? asked in Arts & HumanitiesHistory · 6 years ago

Does the Dawes act violate the 14th amendment?

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  • Jay
    Lv 7
    6 years ago
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    S1 of the 14th Amendment reads in full:

    Section 1. All persons born or naturalized in the United States, and subject to the jurisdiction thereof, are citizens of the United States and of the State wherein they reside. No State shall make or enforce any law which shall abridge the privileges or immunities of citizens of the United States; nor shall any State deprive any person of life, liberty, or property, without due process of law; nor deny to any person within its jurisdiction the equal protection of the laws.

    The Amendment was intended to give citizenship to the former slaves and not to Indians. Government agencies (the Bureau of Indian Affairs, the Department of the Interior), and the courts (state, federal, and, ultimately, the Supreme Court) consistently held that the Amendment did not confer citizenship on Native Americans. Under the Constitution, and the Supreme Court’s interpretation of the Constitution, Indian tribes are classified as “domestic dependent nations,” and therefore, Indians were tribal citizenships, not American citizens.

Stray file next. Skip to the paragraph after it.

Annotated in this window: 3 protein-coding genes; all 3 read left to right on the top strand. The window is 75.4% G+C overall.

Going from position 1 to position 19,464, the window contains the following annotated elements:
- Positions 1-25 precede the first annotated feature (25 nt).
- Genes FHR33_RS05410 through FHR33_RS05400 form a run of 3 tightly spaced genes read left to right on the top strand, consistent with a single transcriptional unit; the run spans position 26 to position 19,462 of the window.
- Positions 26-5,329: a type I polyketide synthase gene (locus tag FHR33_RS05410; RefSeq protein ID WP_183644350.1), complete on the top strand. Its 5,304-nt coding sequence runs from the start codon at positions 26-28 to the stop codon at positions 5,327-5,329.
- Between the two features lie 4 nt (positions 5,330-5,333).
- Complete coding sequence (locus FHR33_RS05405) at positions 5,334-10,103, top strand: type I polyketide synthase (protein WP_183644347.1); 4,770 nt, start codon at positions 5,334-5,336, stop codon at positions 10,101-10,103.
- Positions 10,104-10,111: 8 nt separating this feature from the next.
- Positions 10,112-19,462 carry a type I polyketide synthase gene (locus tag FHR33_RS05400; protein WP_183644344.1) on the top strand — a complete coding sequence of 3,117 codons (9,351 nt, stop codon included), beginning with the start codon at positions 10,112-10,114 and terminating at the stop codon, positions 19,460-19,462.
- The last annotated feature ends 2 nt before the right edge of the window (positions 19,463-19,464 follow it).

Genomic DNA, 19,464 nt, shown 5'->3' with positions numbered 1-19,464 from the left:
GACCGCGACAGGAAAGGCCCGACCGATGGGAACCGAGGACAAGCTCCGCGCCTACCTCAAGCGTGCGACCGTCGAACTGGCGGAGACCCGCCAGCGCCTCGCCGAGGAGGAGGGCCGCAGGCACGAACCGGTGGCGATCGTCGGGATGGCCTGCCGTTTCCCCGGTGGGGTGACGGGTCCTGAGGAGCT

In McKay v. Campbell, the federal district court in Oregon in 1871 ruled that the 14th Amendment had not made Indians citizens. In Elk versus Wilkins (1884) on an issue of whether the plaintiff could vote, the Supreme Court considered whether birth in the USA made that person a citizen. They concluded it did not - otherwise children of ambassadors etc would be US citizens and that citizenship was conferred by the US not by birth or by living as an American. The Dawes Act aimed to make the process of allowing Native Americans to become US citizens easier if they abandoned their former way of life, spoke and understood American etc - these latter requirements were not in the Act but were the interpretations put on the Act by the courts.

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  • Nelson
    Lv 7
    6 years ago

    No. It expanded the 14th Amendment to include, en passant, Native Americans by giving them delineated land rights.

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